Posted by Dawn O'Bar on Oct 13, 2017

 
 
 
 
 
 
 
 
 
How many of you spent a large part of your childhood years playing outdoors...or going on field trips during the school day?
 
 
 
 
 
It’s hard to overstate how much good nature does for our well-being: Study after study documents the psychological and physical benefits of connecting with nature. People who are more connected with nature are happier, feel more vital, and have more meaning in their lives.
 
Even in small doses, nature is a potent elixir: When their hospital room had flowers and foliage, post-surgery patients needed less painkillers and reported less fatigue. And merely looking at pictures of nature does speed up mental restoration and improves cognitive functioning.
 
These studies, along with hundreds of others, all point to the same conclusion: We stand to benefit tremendously from nurturing a strong connection with nature. Yet our connection to nature seems more tenuous than ever today—a time when our children can name more Pokémon characters than wildlife species.“  (From: "How Modern Life Became Disconnected from Nature.”
 

 

There is so much research now about the benefits of nature for all of us, but especially for youth. Many people now refer to it as Vitamin N for Nature.  This Huffington Post article discusses the issue of Nature Deficit disorder and how students are affected.
 

 

Why Children Need Nature

 

(If you cannot see the video below on your device, click here).

 

 

 

One organization based in Santa Barbara County (and supported by Rotary) is called NatureTrack Foundation.   It’s purpose is to foster a lifelong fascination with nature through outdoor field trips.
 
NatureTrack Foundation’s mission is to instill students with the leadership skills, attitudes, and habits for lifelong learning, and inspire them to be respectful stewards of our natural world.  The not-for-profit, NatureTrack, advocates the educational approach of noted author and educator David Sobel which fosters a child’s love of the earth while also developing a child’s academic and social competence. David Sobel’s most recent book  “Place-Based Education: Connecting Classrooms & Communities” offers scientific and anecdotal evidence that placed-based education is successfully meeting,  and in many cases, surpassing the various standards and mandates that are increasingly a part of educational reform in the United States.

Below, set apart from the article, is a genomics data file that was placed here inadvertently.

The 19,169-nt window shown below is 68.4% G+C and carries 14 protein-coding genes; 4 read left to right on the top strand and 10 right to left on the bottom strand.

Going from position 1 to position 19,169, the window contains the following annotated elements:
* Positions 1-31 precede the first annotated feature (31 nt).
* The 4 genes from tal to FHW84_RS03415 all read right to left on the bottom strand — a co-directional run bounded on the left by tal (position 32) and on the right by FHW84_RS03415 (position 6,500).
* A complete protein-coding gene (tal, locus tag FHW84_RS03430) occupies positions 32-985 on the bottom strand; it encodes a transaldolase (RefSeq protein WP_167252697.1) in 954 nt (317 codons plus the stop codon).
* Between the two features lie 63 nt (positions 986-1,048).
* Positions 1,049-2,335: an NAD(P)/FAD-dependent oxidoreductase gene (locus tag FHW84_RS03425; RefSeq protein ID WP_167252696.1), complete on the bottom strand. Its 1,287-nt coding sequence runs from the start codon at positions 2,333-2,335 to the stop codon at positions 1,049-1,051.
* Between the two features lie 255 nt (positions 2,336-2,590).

Specially trained naturalists who enjoy sharing their knowledge and love of the outdoors with students lead NatureTrack adventures. Students learn the wonder of what is in their own “backyard” by hiking on local trails, spending time in oak woodlands, chaparral, grasslands, coastal sage scrub and other regional ecosystems. Children revel in identifying flora and fauna, learning about ecosystems, classifying rocks, listening to nature - piping birds, babbling brooks, scampering bunnies, reptiles rustling in the brush - and so much more. This all occurs while NatureTrack leaders relate their inquiries and discoveries to the appropriate curriculum, all the while letting nature be the teacher.  NatureTrack strives to inspire each student to be curious about the natural world and let nature lead the way.  “In order to create a society that truly reveres the natural world, we must offer its citizens life-changing experiences in nature.”
-Joseph Cornell, author of multiple books, including “Sharing Nature with Children” is considered one of the most highly regarded nature educators in the world today.
 
 
 
 
Founder, Sue Eisaguirre along with a team of active board members (“trackers”), bring over 30 years of experience in leading, teaching, and inspiring our youth. The team has decades of entrepreneurial experience for both profit and not-for-profit. All have a profound love of our environment.
 
 
 

 

 

 

(If you cannot see the video below on your device, click here).

 

 

 

 

About Nature Track

 

(If you cannot see the video below on your device, click here).

 

 

On a personal note, I have volunteered with this organization and have heard from children that live in the area that have never been to the beach or trails Nature Track field trips include.
 
 

Here are some photos from recent trips.

 

Kids building habitats at the beach.
 
 
 
 
 
 
Please feel free to take some time out in Nature this week to get your dose of Vitamin N.
 
 

 

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